Either endemic (e.g., Dianthus rupicola subsp. lopadusanus, Pancratium linosae and Suaeda pelagica) or critically endangered species have been successfully propagated (Tab. 1). The most noteworthy success is represented by Jacobaea maritima subsp. Bicolor, locally extinct in the wild since ten years: some 50 plants coming from a branch collected from the last survivor now live in SDC. Thanks to the survival of planted material, it has been possible to increase the local number of individuals representing several other extremely rare species such as Anagyris foetida, Arbutus unedo, Ceratonia siliqua, Coronilla valentina subsp. glauca, Limoniastrum monopetalum, Myrtus communis, Phillyrea latifolia and Rubus ulmifolius. Moreover, ex situ propagation prevented the total extinction of Erica multiflora subsp. multiflora, intermediate sea-lavender Limonium intermedium (Guss.) Brullo and to increase the abundance of Rosemary Rosmarinus officinalis L., whose local population is currently represented by three plants only.

Once planted material survived the stress connected with the initial stages of transplanting, the plants appeared permanently established. Notwithstanding soil shallowness, slope steepness, southern aspect, the influence of salt spray and the very harsh local climate, the remarkably high survival rate was probably due to the prompt and regular cultural practices, especially irrigation. Irrigation is a practice rarely used due to lack of water, but crucial to the successful plantation in arid Mediterranean areas ([52]).

The effect of microbial inoculation with mycorrhizal fungi (and rhizobia on A. foetida) on plant establishment was high in Anagyris foetida and Coronilla valentina subsp. glauca that almost doubled their survival when inoculated, in respect to uninoculated controls (Tab. 2). Inoculation increased also the establishment of Dianthus rupicola subsp. lopadusanus and Atriplex halimus by 25%. Effects of inoculation revealed that Atriplex halimus, Coronilla valentina subsp. glauca and Dianthus rupicola subsp. lopadusanus were the more responsive to microbial inoculation, while Ceratonia siliqua and Anagyris foetida appear indifferent to microbial inoculation. Symbiotic interactions could have established with naturally occurring mycorrhizal fungi (and rhizobia in the case of A. foetida) in the soil, but no attempts (control) were made to confirm this hypothesis.

Tab. 2 - Effect of microbial inoculation on plant height and field establishment. Plants were inoculated in the nursery as described in the “Materials and Methods” section and their height was measured after 9 months of growth (after 23 months for Ceratonia siliqua). Plant establishment in the field was measured after 1 year from transplantation.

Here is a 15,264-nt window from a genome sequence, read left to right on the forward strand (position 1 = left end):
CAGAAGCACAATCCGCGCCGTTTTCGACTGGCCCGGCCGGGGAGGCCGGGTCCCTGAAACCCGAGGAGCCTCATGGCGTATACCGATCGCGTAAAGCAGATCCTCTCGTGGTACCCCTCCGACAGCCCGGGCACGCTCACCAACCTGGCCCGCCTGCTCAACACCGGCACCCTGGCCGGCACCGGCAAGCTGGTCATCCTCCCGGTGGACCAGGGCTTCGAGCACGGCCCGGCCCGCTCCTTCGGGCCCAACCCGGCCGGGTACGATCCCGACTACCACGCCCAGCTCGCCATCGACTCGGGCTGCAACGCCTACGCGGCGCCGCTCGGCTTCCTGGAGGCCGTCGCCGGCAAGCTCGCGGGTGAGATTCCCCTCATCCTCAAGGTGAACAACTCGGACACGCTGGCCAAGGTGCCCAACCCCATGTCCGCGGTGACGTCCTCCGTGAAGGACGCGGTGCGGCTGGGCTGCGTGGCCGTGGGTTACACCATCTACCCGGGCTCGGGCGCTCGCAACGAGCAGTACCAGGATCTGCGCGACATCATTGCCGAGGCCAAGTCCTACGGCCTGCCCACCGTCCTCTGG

In the first days after planting, dozens of plants, including members of species known to be unattractive to rabbits, were bitten and their roots were in some cases undermined and damaged. Giving the name of SDC, it was not surprising that wild rabbits (Oryctolagus cuniculus L.) represented a serious threat to young plants. The garlic spray seemed to repel the rabbits only for 3 days; however, once plastic net protections were applied, the damaged plants rapidly recovered.

Effect of different bioengineering techniques on the establishment rate of some key species

The success of planting efforts was greatly affected by the applied bioengineering techniques and was strictly related to the ecology of species (Fig. 4B to E - Tab. 3). As shown in Tab. 3, survival was high for all species planted in areas not subject to biongineering techniques (PO) with the exception of Lycium intricatum whose survival was lower than 50%. Lycium intricatum is a species of dryland areas and poor soils ([51]), and is utilized in restoration of arid soils ([36]). Similarly the survival of Periploca angustifolia, a species of dryland areas ([30]), is decreased on sites where bioengineering was applied with addition of vegetative pockets and biomat. Euphorbia dendroides was not positively affected by interventions, probably because adapted to rocky and steep slopes rather than stony soils ([16], [9]).

Tab. 3 - Establishment rate of some key species. (a): areas where no environmental engineering was carried out.

Dianthus rupicola subsp. lopadusanus is favoured by stones, on the contrary Juniperus turbinata reduces its survival only on stony substrates. Finally, Pistacia lentiscus shows an high survival in all conditions and confirms the excellent role played on intervention of restoration in Mediterranean countries ([32], [14])

Assemblage dynamics

As for the control areas bordering the areas of intervention, not affected by erosion and neither planted nor engineered (NSE - Fig. 2), percentage vegetation cover was relatively constant (plots 1-2) or increased (>10%, plot 3 - Tab. 4). The annual variation in vegetation cover in plots 1-3 was small but noticeable, as expected for ephemeral prairies under xeric local climate. Plots 4-5 (planted only, PO) registered the highest cover increase underlining the role played by planting. As expected, in areas subject to bioengineering only (BO, plots 6-8) the cover is constant or slightly decreasing in the last survey. Bioengineering without planting (plots 6-8) or lack of any intervention (plots 1-3) as in control areas, makes the process of vegetation recovery likely slow.